This paper presents an analysis of the diurnal and semidiurnal variability of precipitation, evaporation, precipitable water, horizontal moisture flux convergence, cloudiness, and cloud radiative forcing, as simulated by the Colorado State University General Circulation Model (GCM). In broad agreement with observations, the model produces an afternoon precipitation maximum over land in warm rainy regions, such as the tropics and the midlatitude summer continents, and an early morning maximum over the oceans far from land. The statistical significance of these model results is demonstrated using a chi-square test. The observed diurnal variation of temperature in the oceanic tropical middle troposphere is also realistically simulated.

Encouraged by these results, the model was used to investigate the causes of the diurnal cycle of precipitation over the oceans. For this purpose, experiments have been performed with an all-ocean global model. Results show that an oceanic diurnal cycle of precipitation occurs even in the absence of neighboring continents and tends to have a morning maximum. It is generally weaker than observed, however. When the radiative effects of clouds are omitted, the simulated diurnal cycle of precipitation is much weaker but still present, with essentially the same phase.

Several experiments have also been performed with a one-dimensional version of the GCM, in which time-dependent large-scale vertical motion can be prescribed. The results show that even in the absence of any systematic daily variation of the large-scale vertical motion, the model produces a diurnal cycle of precipitation with an amplitude of about 1 mm day−1, and a morning maximum.

Finally, previously published results have been followed up, which show that the diurnal cycle strongly affects the partitioning of precipitation between land and sea. The new analysis is based on comparison of three nondiurnal June-July integrations with three Julys from a multiyear diurnally forced seasonal simulation. The results show major changes in the time-averaged surface energy budget, and much more precipitation in “summer monsoon” regimes when the diurnal cycle is omitted.

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Michael D. King, Harshvardhan, and Albert Arking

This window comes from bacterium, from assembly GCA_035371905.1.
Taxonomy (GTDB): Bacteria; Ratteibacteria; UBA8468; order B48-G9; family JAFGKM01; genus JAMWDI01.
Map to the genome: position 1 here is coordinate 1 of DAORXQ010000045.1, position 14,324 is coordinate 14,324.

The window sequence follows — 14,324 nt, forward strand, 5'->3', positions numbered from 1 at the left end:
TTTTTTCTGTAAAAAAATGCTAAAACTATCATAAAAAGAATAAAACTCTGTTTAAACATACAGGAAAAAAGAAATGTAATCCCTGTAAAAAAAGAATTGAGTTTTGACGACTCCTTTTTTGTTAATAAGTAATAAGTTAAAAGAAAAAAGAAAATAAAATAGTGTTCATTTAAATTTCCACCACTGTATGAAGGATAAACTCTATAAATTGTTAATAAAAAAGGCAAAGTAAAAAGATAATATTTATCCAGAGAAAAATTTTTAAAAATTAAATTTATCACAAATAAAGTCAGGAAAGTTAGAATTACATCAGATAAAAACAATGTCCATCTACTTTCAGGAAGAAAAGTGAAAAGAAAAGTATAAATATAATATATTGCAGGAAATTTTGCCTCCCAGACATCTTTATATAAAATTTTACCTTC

Abstract

An accurate multiple-scattering model has been employed to examine the effect of an aerosol layer at 25 mb, corresponding to the EL Chichon observations, on the reflection, transmission and absorption of radiation by the stratosphere as a function of latitude, optical thickness and aerosol size distribution. Results are presented and parameterized for each of two wavelength intervals in the shortwave region and 17 wavelength intervals in the longwave region for three models of the aerosol size distribution. They include one model representing the unperturbed stratospheric aerosol plus two models based on measurements of the EL Chichon aerosol size distribution. In addition to models of the radiative properties of the aerosol layer, a simple model of the latitudinal distribution of aerosol optical thickness as a function of time is developed, based on diffusive transport in latitude and exponential decay in time. These parameterizations for solar and infrared radiation, together with the dispersion model, permit climate models to account for the evolution of an aerosol size distribution from post-volcanic conditions to background conditions.

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Harshvardhan, David A. Randall, and Donald A. Dazlich

Abstract

Attempts to map the global longwave surface radiation budget from space have been thwarted by the presence of clouds. Unlike the shortwave, there is no physical relationship between the outgoing longwave and the surface longwave under cloudy skies. Therefore, there is no correlation between spatial and temporal averages of the outgoing longwave radiation and not longwave radiation at the surface. However, in regions where a particular cloud regime exists preferentially, a relationship between the mean longwave cloud radiative forcing (CRF) at the top of the atmosphere and at the surface can he shown to exist. Results from a general circulation model suggest that this relationship for monthly means is coherent over fairly large geographical areas. For example, in tropical convective areas, the longwave CRF at the top is very large, but at the surface it is quite small because of the high opacity of the lowest layers of the atmosphere. On the other hand, in areas of stratus over cool ocean surfaces, the longwave CRF at the top is very small but at the surface, it is quite substantial.

To the extent that the cloudiness simulated in the model mimics the real atmosphere, it may be possible to estimate the monthly mean longwave CRF at the surface from the Earth Radiation Budget Experiment cloud forcing at the top. The net longwave radiation at the surface can then be mapped if monthly means of the clear-sky fluxes are obtained by some independent technique.